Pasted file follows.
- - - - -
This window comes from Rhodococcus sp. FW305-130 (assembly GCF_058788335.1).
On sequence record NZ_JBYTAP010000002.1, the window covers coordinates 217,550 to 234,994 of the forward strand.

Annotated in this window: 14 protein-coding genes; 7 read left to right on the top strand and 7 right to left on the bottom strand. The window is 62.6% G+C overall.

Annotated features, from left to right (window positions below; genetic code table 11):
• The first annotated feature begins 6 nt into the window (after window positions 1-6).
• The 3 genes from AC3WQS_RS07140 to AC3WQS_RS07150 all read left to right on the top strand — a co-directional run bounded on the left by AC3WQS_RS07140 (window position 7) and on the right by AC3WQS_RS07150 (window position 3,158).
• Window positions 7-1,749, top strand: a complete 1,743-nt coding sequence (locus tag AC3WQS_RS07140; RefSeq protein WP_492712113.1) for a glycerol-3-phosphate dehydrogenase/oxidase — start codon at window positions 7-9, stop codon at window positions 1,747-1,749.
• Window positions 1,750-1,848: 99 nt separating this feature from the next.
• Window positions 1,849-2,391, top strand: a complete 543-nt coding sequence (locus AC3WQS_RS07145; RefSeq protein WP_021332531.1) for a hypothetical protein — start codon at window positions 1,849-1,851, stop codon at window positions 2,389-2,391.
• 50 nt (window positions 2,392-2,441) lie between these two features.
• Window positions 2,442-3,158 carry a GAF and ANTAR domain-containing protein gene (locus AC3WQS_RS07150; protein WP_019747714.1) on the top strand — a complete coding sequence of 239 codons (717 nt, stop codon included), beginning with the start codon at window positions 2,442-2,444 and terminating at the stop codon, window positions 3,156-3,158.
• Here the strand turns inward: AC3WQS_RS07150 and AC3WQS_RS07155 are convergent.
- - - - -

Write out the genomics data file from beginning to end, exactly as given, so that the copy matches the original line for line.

This window comes from Rhodococcus sp. FW305-130 (assembly GCF_058788335.1).
On sequence record NZ_JBYTAP010000002.1, the window covers coordinates 217,550 to 234,994 of the forward strand.

Annotated in this window: 14 protein-coding genes; 7 read left to right on the top strand and 7 right to left on the bottom strand. The window is 62.6% G+C overall.

Annotated features, from left to right (window positions below; genetic code table 11):
• The first annotated feature begins 6 nt into the window (after window positions 1-6).
• The 3 genes from AC3WQS_RS07140 to AC3WQS_RS07150 all read left to right on the top strand — a co-directional run bounded on the left by AC3WQS_RS07140 (window position 7) and on the right by AC3WQS_RS07150 (window position 3,158).
• Window positions 7-1,749, top strand: a complete 1,743-nt coding sequence (locus tag AC3WQS_RS07140; RefSeq protein WP_492712113.1) for a glycerol-3-phosphate dehydrogenase/oxidase — start codon at window positions 7-9, stop codon at window positions 1,747-1,749.
• Window positions 1,750-1,848: 99 nt separating this feature from the next.
• Window positions 1,849-2,391, top strand: a complete 543-nt coding sequence (locus AC3WQS_RS07145; RefSeq protein WP_021332531.1) for a hypothetical protein — start codon at window positions 1,849-1,851, stop codon at window positions 2,389-2,391.
• 50 nt (window positions 2,392-2,441) lie between these two features.
• Window positions 2,442-3,158 carry a GAF and ANTAR domain-containing protein gene (locus AC3WQS_RS07150; protein WP_019747714.1) on the top strand — a complete coding sequence of 239 codons (717 nt, stop codon included), beginning with the start codon at window positions 2,442-2,444 and terminating at the stop codon, window positions 3,156-3,158.
• Here the strand turns inward: AC3WQS_RS07150 and AC3WQS_RS07155 are convergent.